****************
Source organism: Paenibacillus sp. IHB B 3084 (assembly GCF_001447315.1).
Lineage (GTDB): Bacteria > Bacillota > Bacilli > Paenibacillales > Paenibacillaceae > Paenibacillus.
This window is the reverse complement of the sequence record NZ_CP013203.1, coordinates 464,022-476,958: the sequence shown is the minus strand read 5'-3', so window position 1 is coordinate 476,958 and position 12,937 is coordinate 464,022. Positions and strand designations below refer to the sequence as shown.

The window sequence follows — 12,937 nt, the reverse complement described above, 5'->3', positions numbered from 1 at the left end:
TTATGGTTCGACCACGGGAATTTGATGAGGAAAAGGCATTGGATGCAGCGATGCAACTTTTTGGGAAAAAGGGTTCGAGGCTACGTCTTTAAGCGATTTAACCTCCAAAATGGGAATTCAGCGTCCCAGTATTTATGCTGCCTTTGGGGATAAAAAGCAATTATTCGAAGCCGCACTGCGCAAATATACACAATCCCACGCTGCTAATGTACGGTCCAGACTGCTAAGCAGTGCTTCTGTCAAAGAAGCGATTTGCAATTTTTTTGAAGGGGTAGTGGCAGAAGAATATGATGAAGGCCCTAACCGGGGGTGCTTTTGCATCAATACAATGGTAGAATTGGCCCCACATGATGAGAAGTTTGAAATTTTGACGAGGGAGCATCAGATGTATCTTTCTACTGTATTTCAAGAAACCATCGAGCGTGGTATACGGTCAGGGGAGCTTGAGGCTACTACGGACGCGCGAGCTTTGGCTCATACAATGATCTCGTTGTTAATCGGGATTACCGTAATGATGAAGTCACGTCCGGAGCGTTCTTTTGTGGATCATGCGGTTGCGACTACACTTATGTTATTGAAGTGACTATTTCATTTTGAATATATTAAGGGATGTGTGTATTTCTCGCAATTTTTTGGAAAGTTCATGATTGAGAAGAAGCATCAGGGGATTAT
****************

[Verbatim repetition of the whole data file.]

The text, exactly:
Source organism: Paenibacillus sp. IHB B 3084 (assembly GCF_001447315.1).
Lineage (GTDB): Bacteria > Bacillota > Bacilli > Paenibacillales > Paenibacillaceae > Paenibacillus.
This window is the reverse complement of the sequence record NZ_CP013203.1, coordinates 464,022-476,958: the sequence shown is the minus strand read 5'-3', so window position 1 is coordinate 476,958 and position 12,937 is coordinate 464,022. Positions and strand designations below refer to the sequence as shown.

The window sequence follows — 12,937 nt, the reverse complement described above, 5'->3', positions numbered from 1 at the left end:
TTATGGTTCGACCACGGGAATTTGATGAGGAAAAGGCATTGGATGCAGCGATGCAACTTTTTGGGAAAAAGGGTTCGAGGCTACGTCTTTAAGCGATTTAACCTCCAAAATGGGAATTCAGCGTCCCAGTATTTATGCTGCCTTTGGGGATAAAAAGCAATTATTCGAAGCCGCACTGCGCAAATATACACAATCCCACGCTGCTAATGTACGGTCCAGACTGCTAAGCAGTGCTTCTGTCAAAGAAGCGATTTGCAATTTTTTTGAAGGGGTAGTGGCAGAAGAATATGATGAAGGCCCTAACCGGGGGTGCTTTTGCATCAATACAATGGTAGAATTGGCCCCACATGATGAGAAGTTTGAAATTTTGACGAGGGAGCATCAGATGTATCTTTCTACTGTATTTCAAGAAACCATCGAGCGTGGTATACGGTCAGGGGAGCTTGAGGCTACTACGGACGCGCGAGCTTTGGCTCATACAATGATCTCGTTGTTAATCGGGATTACCGTAATGATGAAGTCACGTCCGGAGCGTTCTTTTGTGGATCATGCGGTTGCGACTACACTTATGTTATTGAAGTGACTATTTCATTTTGAATATATTAAGGGATGTGTGTATTTCTCGCAATTTTTTGGAAAGTTCATGATTGAGAAGAAGCATCAGGGGATTAT